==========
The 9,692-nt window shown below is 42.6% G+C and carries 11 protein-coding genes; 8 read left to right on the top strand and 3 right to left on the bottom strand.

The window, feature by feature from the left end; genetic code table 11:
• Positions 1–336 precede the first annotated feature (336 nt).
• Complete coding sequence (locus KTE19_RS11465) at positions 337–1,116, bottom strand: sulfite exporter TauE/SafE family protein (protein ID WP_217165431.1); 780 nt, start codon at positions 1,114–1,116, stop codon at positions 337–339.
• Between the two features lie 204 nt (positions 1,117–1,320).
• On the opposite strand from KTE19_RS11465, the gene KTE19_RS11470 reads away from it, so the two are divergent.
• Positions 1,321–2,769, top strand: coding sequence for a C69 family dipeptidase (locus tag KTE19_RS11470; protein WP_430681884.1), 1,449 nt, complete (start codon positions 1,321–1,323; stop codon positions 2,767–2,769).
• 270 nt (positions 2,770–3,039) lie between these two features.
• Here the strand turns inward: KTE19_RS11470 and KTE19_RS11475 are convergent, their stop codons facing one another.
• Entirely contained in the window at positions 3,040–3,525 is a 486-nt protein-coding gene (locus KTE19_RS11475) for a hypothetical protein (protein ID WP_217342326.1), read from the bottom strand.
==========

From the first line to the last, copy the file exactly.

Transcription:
The 9,692-nt window shown below is 42.6% G+C and carries 11 protein-coding genes; 8 read left to right on the top strand and 3 right to left on the bottom strand.

The window, feature by feature from the left end; genetic code table 11:
• Positions 1–336 precede the first annotated feature (336 nt).
• Complete coding sequence (locus KTE19_RS11465) at positions 337–1,116, bottom strand: sulfite exporter TauE/SafE family protein (protein ID WP_217165431.1); 780 nt, start codon at positions 1,114–1,116, stop codon at positions 337–339.
• Between the two features lie 204 nt (positions 1,117–1,320).
• On the opposite strand from KTE19_RS11465, the gene KTE19_RS11470 reads away from it, so the two are divergent.
• Positions 1,321–2,769, top strand: coding sequence for a C69 family dipeptidase (locus tag KTE19_RS11470; protein WP_430681884.1), 1,449 nt, complete (start codon positions 1,321–1,323; stop codon positions 2,767–2,769).
• 270 nt (positions 2,770–3,039) lie between these two features.
• Here the strand turns inward: KTE19_RS11470 and KTE19_RS11475 are convergent, their stop codons facing one another.
• Entirely contained in the window at positions 3,040–3,525 is a 486-nt protein-coding gene (locus KTE19_RS11475) for a hypothetical protein (protein ID WP_217342326.1), read from the bottom strand.